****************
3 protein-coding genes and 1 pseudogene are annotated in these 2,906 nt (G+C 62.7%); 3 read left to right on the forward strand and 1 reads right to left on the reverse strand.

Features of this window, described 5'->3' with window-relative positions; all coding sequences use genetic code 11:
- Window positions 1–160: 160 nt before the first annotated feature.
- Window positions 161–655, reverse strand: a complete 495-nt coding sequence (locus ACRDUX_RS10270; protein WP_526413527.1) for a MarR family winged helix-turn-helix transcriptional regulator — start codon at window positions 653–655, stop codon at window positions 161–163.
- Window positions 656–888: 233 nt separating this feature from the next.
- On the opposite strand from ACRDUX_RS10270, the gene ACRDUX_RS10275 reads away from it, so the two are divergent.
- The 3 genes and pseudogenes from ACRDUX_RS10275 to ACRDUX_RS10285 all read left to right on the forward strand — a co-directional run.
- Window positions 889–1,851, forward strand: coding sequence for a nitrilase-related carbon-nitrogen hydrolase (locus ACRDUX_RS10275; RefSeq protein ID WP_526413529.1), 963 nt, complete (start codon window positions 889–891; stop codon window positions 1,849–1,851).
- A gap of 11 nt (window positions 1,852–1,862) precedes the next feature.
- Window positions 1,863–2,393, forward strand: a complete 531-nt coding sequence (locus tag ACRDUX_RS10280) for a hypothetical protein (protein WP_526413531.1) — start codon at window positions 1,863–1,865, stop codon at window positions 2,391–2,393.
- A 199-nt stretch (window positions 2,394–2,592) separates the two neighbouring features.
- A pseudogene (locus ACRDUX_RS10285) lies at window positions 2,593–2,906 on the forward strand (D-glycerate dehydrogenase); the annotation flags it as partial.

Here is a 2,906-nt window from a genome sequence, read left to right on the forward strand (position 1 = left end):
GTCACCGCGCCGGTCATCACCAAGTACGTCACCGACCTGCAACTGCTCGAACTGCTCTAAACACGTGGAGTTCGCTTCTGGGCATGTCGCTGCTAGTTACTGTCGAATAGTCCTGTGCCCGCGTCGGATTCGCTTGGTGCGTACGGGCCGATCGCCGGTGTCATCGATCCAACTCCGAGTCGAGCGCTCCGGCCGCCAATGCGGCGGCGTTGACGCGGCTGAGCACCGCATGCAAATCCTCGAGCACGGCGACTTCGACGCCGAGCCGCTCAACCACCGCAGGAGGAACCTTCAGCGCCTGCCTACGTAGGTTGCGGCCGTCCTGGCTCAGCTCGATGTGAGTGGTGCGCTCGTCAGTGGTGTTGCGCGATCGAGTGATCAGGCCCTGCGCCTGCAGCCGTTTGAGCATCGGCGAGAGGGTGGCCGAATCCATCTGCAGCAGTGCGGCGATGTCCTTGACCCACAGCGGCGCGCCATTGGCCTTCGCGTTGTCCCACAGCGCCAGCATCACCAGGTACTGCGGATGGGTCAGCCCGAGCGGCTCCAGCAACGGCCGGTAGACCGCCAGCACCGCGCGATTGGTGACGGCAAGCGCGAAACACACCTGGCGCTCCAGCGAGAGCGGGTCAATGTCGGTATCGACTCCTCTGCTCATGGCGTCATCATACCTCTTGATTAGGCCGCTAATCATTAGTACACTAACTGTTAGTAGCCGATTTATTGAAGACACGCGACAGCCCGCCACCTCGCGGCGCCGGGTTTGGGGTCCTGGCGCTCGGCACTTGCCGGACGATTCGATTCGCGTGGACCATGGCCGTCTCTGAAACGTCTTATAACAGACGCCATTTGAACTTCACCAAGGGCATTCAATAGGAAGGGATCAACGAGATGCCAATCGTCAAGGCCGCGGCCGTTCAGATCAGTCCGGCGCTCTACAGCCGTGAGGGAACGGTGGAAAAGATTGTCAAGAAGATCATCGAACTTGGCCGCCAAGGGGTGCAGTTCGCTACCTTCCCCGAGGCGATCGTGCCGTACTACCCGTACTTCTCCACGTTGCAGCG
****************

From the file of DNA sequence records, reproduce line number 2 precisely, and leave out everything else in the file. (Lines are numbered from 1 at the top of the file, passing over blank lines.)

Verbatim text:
Features of this window, described 5'->3' with window-relative positions; all coding sequences use genetic code 11: